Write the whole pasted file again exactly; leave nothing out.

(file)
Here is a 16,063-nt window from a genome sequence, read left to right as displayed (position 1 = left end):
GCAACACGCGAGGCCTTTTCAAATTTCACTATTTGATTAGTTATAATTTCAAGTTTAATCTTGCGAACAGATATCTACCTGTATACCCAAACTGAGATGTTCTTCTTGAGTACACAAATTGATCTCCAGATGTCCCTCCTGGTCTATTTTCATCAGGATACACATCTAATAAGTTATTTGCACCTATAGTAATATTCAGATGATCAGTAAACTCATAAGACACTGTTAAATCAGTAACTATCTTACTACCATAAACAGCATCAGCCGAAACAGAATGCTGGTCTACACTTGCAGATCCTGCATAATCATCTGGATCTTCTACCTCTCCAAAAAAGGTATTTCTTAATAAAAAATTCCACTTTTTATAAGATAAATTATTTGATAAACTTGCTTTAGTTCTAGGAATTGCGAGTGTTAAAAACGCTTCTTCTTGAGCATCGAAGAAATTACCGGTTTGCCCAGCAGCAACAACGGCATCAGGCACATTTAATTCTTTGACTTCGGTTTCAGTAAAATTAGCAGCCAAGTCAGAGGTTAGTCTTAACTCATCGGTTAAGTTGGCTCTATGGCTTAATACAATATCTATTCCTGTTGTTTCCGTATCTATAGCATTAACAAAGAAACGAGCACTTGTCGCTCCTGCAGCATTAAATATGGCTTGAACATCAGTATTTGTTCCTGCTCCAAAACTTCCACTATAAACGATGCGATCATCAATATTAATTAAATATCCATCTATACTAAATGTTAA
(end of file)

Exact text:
Here is a 16,063-nt window from a genome sequence, read left to right as displayed (position 1 = left end):
GCAACACGCGAGGCCTTTTCAAATTTCACTATTTGATTAGTTATAATTTCAAGTTTAATCTTGCGAACAGATATCTACCTGTATACCCAAACTGAGATGTTCTTCTTGAGTACACAAATTGATCTCCAGATGTCCCTCCTGGTCTATTTTCATCAGGATACACATCTAATAAGTTATTTGCACCTATAGTAATATTCAGATGATCAGTAAACTCATAAGACACTGTTAAATCAGTAACTATCTTACTACCATAAACAGCATCAGCCGAAACAGAATGCTGGTCTACACTTGCAGATCCTGCATAATCATCTGGATCTTCTACCTCTCCAAAAAAGGTATTTCTTAATAAAAAATTCCACTTTTTATAAGATAAATTATTTGATAAACTTGCTTTAGTTCTAGGAATTGCGAGTGTTAAAAACGCTTCTTCTTGAGCATCGAAGAAATTACCGGTTTGCCCAGCAGCAACAACGGCATCAGGCACATTTAATTCTTTGACTTCGGTTTCAGTAAAATTAGCAGCCAAGTCAGAGGTTAGTCTTAACTCATCGGTTAAGTTGGCTCTATGGCTTAATACAATATCTATTCCTGTTGTTTCCGTATCTATAGCATTAACAAAGAAACGAGCACTTGTCGCTCCTGCAGCATTAAATATGGCTTGAACATCAGTATTTGTTCCTGCTCCAAAACTTCCACTATAAACGATGCGATCATCAATATTAATTAAATATCCATCTATACTAAATGTTAA